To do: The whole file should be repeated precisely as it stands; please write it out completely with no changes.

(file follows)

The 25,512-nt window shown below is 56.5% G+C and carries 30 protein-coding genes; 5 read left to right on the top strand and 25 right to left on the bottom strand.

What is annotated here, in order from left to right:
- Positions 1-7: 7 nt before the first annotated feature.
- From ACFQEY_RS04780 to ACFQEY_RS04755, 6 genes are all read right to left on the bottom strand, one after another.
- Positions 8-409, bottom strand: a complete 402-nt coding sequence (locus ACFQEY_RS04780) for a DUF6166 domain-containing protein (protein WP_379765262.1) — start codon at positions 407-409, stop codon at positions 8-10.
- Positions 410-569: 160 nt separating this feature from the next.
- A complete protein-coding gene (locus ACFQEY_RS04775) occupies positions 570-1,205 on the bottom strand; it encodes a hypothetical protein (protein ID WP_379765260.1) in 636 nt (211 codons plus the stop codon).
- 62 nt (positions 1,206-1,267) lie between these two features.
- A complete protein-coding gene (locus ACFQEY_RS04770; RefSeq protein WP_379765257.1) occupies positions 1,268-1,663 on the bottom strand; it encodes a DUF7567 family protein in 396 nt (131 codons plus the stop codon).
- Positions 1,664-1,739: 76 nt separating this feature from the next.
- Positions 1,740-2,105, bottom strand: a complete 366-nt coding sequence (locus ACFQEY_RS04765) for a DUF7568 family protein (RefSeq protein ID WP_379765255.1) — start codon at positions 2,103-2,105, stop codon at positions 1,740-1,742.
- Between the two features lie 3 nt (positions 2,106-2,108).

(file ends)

The 25,512-nt window shown below is 56.5% G+C and carries 30 protein-coding genes; 5 read left to right on the top strand and 25 right to left on the bottom strand.

What is annotated here, in order from left to right:
- Positions 1-7: 7 nt before the first annotated feature.
- From ACFQEY_RS04780 to ACFQEY_RS04755, 6 genes are all read right to left on the bottom strand, one after another.
- Positions 8-409, bottom strand: a complete 402-nt coding sequence (locus ACFQEY_RS04780) for a DUF6166 domain-containing protein (protein WP_379765262.1) — start codon at positions 407-409, stop codon at positions 8-10.
- Positions 410-569: 160 nt separating this feature from the next.
- A complete protein-coding gene (locus ACFQEY_RS04775) occupies positions 570-1,205 on the bottom strand; it encodes a hypothetical protein (protein ID WP_379765260.1) in 636 nt (211 codons plus the stop codon).
- 62 nt (positions 1,206-1,267) lie between these two features.
- A complete protein-coding gene (locus ACFQEY_RS04770; RefSeq protein WP_379765257.1) occupies positions 1,268-1,663 on the bottom strand; it encodes a DUF7567 family protein in 396 nt (131 codons plus the stop codon).
- Positions 1,664-1,739: 76 nt separating this feature from the next.
- Positions 1,740-2,105, bottom strand: a complete 366-nt coding sequence (locus ACFQEY_RS04765) for a DUF7568 family protein (RefSeq protein ID WP_379765255.1) — start codon at positions 2,103-2,105, stop codon at positions 1,740-1,742.
- Between the two features lie 3 nt (positions 2,106-2,108).